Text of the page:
MELODY

I sing a shattered song
of someone else’s youth
the melody forgotten
the words faded into odd
syllables heard in my dreams.
The coyote stands at the edge
of a gully staring at me
and wondering why I slip
from the hogan through
the hole punched
in the back wall
slinking away
in the encroaching dark.
The priest, his saffron robes
pulled tight around his legs
in the morning chill,
stares as I run my hands
across the giant brass bell
feeling its resonance.
I hear the dirge
as sleep nips at the edge
of my consciousness
grabbing the frayed
margins of life

Published in These Lines, Fall 2020
https://theselines.org/these-lines-1.1-fall-2020.pdf

STRANGE NIGHT

It was a most unusual night
in the city, and a surprising number
of its residents took note of that
which in itself was unusual.

By 2:00 A.M., those awake and
those who had awakened
strained to hear it, but there
was nothing at all, no sounds

to which they had become
so accustomed, and some imagined
they had been transported
from the city to its suburbs.

The EMTs grew nervous,
the trauma center staff laughed
nervously at the lack of gunshots
and the shock of the silence.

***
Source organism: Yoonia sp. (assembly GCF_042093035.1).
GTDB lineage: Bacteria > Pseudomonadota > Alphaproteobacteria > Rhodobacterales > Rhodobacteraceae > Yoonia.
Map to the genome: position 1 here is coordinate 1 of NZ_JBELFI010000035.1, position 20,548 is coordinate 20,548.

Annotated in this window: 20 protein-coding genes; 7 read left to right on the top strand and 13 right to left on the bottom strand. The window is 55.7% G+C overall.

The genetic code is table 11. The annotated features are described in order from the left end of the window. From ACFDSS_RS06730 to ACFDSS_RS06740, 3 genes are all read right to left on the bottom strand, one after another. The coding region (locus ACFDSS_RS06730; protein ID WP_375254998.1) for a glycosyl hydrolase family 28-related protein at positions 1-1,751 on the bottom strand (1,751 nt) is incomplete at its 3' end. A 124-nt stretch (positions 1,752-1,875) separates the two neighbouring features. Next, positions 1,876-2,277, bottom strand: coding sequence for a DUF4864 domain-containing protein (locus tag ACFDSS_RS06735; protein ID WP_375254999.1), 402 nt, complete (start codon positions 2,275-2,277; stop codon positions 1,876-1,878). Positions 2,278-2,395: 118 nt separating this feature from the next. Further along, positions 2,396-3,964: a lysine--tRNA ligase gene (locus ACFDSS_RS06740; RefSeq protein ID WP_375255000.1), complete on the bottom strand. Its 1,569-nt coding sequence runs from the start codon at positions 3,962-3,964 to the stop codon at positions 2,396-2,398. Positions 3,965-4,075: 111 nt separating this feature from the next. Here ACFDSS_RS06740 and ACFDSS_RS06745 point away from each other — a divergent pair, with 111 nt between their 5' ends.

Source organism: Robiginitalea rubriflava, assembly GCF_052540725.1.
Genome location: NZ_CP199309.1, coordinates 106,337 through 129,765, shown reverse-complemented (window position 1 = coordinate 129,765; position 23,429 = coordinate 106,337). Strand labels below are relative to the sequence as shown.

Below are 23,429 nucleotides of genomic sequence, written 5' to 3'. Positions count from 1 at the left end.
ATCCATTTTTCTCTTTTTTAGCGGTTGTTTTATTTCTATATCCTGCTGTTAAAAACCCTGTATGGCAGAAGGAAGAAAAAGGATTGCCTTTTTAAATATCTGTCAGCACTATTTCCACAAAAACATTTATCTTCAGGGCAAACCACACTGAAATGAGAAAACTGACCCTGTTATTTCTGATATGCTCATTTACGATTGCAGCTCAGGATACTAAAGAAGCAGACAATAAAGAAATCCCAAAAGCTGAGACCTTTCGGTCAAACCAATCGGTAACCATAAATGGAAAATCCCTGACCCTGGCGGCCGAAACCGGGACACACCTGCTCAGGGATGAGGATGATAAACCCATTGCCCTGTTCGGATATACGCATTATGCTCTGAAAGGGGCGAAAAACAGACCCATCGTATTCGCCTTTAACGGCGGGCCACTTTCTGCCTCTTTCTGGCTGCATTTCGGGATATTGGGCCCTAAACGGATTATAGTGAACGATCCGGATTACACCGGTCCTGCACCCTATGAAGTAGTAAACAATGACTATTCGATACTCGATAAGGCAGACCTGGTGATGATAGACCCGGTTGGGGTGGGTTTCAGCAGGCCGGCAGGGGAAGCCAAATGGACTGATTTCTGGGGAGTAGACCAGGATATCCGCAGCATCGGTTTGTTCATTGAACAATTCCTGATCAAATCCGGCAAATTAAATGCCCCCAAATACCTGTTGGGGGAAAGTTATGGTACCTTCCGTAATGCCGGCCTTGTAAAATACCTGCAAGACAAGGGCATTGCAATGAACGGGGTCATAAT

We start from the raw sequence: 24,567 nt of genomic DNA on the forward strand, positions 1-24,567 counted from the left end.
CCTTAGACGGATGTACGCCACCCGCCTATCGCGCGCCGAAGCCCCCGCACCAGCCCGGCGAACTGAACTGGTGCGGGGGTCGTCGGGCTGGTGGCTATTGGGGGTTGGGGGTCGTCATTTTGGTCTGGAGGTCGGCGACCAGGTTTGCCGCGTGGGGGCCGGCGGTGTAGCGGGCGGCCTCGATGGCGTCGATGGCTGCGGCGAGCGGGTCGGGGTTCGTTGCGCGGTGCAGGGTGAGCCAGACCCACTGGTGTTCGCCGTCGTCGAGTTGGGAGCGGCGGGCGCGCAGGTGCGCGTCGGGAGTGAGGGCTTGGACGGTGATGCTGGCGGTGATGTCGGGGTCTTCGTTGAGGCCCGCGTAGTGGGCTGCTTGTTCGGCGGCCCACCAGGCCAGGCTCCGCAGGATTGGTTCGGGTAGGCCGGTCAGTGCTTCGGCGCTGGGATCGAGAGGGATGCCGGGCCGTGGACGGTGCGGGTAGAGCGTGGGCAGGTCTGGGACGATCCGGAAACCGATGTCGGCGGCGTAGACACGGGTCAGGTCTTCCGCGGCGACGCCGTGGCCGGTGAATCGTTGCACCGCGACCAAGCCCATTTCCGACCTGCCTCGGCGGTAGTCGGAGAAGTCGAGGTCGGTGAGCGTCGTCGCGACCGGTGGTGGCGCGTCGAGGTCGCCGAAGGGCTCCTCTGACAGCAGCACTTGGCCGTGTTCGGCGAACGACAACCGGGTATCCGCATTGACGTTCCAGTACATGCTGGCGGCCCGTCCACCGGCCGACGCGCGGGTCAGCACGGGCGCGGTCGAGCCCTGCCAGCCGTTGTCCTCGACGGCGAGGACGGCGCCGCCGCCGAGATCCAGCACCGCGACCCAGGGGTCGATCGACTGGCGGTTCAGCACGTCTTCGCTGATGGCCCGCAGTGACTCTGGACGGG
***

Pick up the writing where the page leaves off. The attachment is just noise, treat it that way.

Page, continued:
POETS GATHER

One deep and abiding beauty of dreams
is that it is entirely logical for
Marina Tsvetaeva to be engaged
In an animated discussion with
Corso and Ginsberg where none will
acknowledge that the world they
wrote and imagined is a total mess.

Over in the corner, Mandelstam and
Reznikoff have agreed that for eternity
every game of chess they play will
result in a stalemate, if only
to drive Brodsky to distraction, that
and having Osip say he prefers
Reznikoff’s free verse translations
to Brodsky’s ponderous rhymes.

I am looking forward to a cup
of espresso with Sylvia Plath, but she
says here she only drinks single malt
Scotch until it’s at least 5 P.M.

A DAY

a day,
clouds drop rain
replacing tears
locked inside
stones and cloth
red and blue
unseparated
still worlds apart
orderly ranks
all at attention
and silence
thundering anger
a mad world
soaked in peace
only until
midnight.

Publsihed in New Feathers Anthology (Summer 2020)
http://www.newfeathersanthology.com/a-day.html

ON ARRIVAL

This morning arrived
with a painful slowness, the sloth
of irregular dreams refusing to concede
to the light struggling to creep around
the blinds that hide the oversize windows.

It had been that sort of night,
sleep arriving and departing with
a frustrating lack of constancy, my body
uncertain of its proper placement ,
the mattress offering no easy solutions.

Conceding the failure of the night
to provide shelter to an overactive mind,
I roll to my side, note the response
of sinew and muscles forced
into unaccustomed forms, and reach

out an arm which snakes across
your waist, as I press in more tightly,
squeezing out the last vestiges
of remorse, and I pull you close as you
reach back and stroke my thigh,

and we give ourselves over to a new day.

CUTTING THOUGHTS

My wife pauses by the placard
in the nature preserve and tells me
that what I have been calling grasses
are in fact a sedge known as sawgrass.

She points out the warning that
it’s serrated on the edge and earned
its name from those who grasped
it without knowing or thinking first.

I feign listening but she knows